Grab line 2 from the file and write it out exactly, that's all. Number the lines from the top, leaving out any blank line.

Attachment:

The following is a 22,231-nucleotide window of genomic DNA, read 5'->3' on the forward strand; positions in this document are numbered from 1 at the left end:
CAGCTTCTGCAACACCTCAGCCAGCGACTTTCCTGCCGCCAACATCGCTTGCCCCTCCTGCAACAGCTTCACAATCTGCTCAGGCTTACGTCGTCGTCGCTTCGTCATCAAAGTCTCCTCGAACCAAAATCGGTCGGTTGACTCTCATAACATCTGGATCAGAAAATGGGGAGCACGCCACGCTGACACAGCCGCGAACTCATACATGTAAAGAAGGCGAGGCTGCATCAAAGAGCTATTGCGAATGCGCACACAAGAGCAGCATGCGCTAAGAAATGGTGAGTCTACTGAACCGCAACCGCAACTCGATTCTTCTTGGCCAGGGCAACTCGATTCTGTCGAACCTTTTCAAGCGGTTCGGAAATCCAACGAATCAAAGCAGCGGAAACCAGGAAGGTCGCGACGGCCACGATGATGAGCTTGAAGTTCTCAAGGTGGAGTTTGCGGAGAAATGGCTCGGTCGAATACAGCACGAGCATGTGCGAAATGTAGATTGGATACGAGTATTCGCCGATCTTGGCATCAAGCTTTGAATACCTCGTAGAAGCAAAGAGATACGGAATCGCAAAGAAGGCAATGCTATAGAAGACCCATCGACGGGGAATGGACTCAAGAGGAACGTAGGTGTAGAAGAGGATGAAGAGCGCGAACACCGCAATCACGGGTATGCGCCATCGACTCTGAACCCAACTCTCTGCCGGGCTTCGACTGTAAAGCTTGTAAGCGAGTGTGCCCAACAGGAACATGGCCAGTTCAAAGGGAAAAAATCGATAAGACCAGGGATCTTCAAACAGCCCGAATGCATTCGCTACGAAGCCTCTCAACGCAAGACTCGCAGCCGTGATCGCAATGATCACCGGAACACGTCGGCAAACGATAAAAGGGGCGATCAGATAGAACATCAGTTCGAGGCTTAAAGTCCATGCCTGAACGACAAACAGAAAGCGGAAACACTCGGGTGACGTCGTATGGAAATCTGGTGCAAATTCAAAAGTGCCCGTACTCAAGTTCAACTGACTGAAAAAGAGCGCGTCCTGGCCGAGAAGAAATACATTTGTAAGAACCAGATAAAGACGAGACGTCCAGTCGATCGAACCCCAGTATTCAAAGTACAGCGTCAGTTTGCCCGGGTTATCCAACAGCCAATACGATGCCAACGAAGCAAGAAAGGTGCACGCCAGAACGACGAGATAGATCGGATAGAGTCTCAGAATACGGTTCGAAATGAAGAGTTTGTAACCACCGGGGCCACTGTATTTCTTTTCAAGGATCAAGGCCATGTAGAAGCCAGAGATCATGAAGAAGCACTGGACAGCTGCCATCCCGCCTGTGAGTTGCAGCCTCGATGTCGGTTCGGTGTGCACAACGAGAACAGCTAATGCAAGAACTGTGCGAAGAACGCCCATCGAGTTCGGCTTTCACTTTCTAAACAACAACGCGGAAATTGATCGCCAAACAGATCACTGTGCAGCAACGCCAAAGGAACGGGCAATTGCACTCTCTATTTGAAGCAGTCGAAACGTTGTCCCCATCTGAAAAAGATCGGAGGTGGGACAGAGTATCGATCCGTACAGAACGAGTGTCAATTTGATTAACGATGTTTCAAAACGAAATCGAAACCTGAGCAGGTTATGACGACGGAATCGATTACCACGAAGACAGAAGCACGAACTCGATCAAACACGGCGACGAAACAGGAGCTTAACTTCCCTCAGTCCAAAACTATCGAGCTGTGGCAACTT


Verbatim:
CAGCTTCTGCAACACCTCAGCCAGCGACTTTCCTGCCGCCAACATCGCTTGCCCCTCCTGCAACAGCTTCACAATCTGCTCAGGCTTACGTCGTCGTCGCTTCGTCATCAAAGTCTCCTCGAACCAAAATCGGTCGGTTGACTCTCATAACATCTGGATCAGAAAATGGGGAGCACGCCACGCTGACACAGCCGCGAACTCATACATGTAAAGAAGGCGAGGCTGCATCAAAGAGCTATTGCGAATGCGCACACAAGAGCAGCATGCGCTAAGAAATGGTGAGTCTACTGAACCGCAACCGCAACTCGATTCTTCTTGGCCAGGGCAACTCGATTCTGTCGAACCTTTTCAAGCGGTTCGGAAATCCAACGAATCAAAGCAGCGGAAACCAGGAAGGTCGCGACGGCCACGATGATGAGCTTGAAGTTCTCAAGGTGGAGTTTGCGGAGAAATGGCTCGGTCGAATACAGCACGAGCATGTGCGAAATGTAGATTGGATACGAGTATTCGCCGATCTTGGCATCAAGCTTTGAATACCTCGTAGAAGCAAAGAGATACGGAATCGCAAAGAAGGCAATGCTATAGAAGACCCATCGACGGGGAATGGACTCAAGAGGAACGTAGGTGTAGAAGAGGATGAAGAGCGCGAACACCGCAATCACGGGTATGCGCCATCGACTCTGAACCCAACTCTCTGCCGGGCTTCGACTGTAAAGCTTGTAAGCGAGTGTGCCCAACAGGAACATGGCCAGTTCAAAGGGAAAAAATCGATAAGACCAGGGATCTTCAAACAGCCCGAATGCATTCGCTACGAAGCCTCTCAACGCAAGACTCGCAGCCGTGATCGCAATGATCACCGGAACACGTCGGCAAACGATAAAAGGGGCGATCAGATAGAACATCAGTTCGAGGCTTAAAGTCCATGCCTGAACGACAAACAGAAAGCGGAAACACTCGGGTGACGTCGTATGGAAATCTGGTGCAAATTCAAAAGTGCCCGTACTCAAGTTCAACTGACTGAAAAAGAGCGCGTCCTGGCCGAGAAGAAATACATTTGTAAGAACCAGATAAAGACGAGACGTCCAGTCGATCGAACCCCAGTATTCAAAGTACAGCGTCAGTTTGCCCGGGTTATCCAACAGCCAATACGATGCCAACGAAGCAAGAAAGGTGCACGCCAGAACGACGAGATAGATCGGATAGAGTCTCAGAATACGGTTCGAAATGAAGAGTTTGTAACCACCGGGGCCACTGTATTTCTTTTCAAGGATCAAGGCCATGTAGAAGCCAGAGATCATGAAGAAGCACTGGACAGCTGCCATCCCGCCTGTGAGTTGCAGCCTCGATGTCGGTTCGGTGTGCACAACGAGAACAGCTAATGCAAGAACTGTGCGAAGAACGCCCATCGAGTTCGGCTTTCACTTTCTAAACAACAACGCGGAAATTGATCGCCAAACAGATCACTGTGCAGCAACGCCAAAGGAACGGGCAATTGCACTCTCTATTTGAAGCAGTCGAAACGTTGTCCCCATCTGAAAAAGATCGGAGGTGGGACAGAGTATCGATCCGTACAGAACGAGTGTCAATTTGATTAACGATGTTTCAAAACGAAATCGAAACCTGAGCAGGTTATGACGACGGAATCGATTACCACGAAGACAGAAGCACGAACTCGATCAAACACGGCGACGAAACAGGAGCTTAACTTCCCTCAGTCCAAAACTATCGAGCTGTGGCAACTT